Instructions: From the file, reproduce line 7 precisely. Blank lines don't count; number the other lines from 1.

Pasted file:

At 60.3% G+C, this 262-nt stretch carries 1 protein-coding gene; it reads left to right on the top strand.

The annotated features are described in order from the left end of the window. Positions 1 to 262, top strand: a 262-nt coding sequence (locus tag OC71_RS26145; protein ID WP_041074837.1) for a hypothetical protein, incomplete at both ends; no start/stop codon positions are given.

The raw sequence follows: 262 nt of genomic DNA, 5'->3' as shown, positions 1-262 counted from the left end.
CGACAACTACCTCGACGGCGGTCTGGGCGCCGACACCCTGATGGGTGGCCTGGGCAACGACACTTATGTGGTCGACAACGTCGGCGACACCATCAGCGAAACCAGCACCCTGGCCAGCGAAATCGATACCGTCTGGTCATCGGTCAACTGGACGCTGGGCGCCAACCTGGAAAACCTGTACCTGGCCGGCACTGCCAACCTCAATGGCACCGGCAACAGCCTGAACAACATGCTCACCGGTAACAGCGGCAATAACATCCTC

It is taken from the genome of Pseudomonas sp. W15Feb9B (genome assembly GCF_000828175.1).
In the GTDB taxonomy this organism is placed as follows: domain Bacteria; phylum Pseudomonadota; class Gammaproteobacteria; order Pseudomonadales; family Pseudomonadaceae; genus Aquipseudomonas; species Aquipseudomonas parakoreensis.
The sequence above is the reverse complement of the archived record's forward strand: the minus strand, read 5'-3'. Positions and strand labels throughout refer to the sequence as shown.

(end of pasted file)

The sequence above is the reverse complement of the archived record's forward strand: the minus strand, read 5'-3'. Positions and strand labels throughout refer to the sequence as shown.